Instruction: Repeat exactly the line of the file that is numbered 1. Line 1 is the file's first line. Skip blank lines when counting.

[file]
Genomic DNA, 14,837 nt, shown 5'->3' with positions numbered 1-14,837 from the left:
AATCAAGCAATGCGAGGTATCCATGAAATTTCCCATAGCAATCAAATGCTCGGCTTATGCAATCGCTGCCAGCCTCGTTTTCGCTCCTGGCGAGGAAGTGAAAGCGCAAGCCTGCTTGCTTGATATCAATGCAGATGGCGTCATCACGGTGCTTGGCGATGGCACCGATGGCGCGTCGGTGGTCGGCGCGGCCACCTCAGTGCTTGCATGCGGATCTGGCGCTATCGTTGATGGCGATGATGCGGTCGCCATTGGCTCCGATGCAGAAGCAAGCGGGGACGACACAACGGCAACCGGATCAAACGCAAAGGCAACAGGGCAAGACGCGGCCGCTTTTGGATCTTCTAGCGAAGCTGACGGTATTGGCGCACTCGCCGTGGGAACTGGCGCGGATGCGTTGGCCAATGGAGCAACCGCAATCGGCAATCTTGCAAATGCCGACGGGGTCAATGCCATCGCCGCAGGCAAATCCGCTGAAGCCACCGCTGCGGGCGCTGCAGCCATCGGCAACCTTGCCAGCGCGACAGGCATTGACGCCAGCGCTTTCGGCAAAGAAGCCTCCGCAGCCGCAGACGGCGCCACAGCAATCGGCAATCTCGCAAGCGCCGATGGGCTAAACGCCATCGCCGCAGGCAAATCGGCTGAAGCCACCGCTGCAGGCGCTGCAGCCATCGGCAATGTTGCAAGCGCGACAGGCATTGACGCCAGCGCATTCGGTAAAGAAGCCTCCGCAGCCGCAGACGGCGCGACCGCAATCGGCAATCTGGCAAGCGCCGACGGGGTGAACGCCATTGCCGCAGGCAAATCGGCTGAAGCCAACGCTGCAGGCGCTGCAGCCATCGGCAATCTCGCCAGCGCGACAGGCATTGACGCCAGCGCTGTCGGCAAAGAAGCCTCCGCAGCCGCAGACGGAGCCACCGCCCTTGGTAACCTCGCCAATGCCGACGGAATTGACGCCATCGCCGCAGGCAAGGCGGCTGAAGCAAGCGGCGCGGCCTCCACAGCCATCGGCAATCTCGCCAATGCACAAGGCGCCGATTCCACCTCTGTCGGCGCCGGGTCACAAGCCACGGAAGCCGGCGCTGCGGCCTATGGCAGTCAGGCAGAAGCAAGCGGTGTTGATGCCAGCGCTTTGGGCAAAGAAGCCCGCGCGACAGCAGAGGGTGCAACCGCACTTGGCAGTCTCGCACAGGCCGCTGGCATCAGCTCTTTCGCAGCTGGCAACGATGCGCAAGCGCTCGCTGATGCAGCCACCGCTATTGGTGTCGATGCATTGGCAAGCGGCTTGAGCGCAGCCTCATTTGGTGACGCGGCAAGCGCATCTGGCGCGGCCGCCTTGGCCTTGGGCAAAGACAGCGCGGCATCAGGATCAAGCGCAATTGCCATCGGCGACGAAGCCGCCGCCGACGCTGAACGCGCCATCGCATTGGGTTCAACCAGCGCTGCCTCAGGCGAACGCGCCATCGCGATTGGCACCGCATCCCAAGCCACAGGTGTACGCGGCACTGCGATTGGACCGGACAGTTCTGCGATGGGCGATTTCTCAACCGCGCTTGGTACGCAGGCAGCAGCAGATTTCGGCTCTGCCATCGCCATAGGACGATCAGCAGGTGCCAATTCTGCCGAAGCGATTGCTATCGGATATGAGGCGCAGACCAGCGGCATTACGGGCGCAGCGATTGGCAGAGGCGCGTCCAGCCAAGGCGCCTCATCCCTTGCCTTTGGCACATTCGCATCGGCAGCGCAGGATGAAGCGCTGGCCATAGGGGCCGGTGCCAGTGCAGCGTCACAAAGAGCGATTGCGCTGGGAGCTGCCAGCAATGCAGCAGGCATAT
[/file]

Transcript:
Genomic DNA, 14,837 nt, shown 5'->3' with positions numbered 1-14,837 from the left: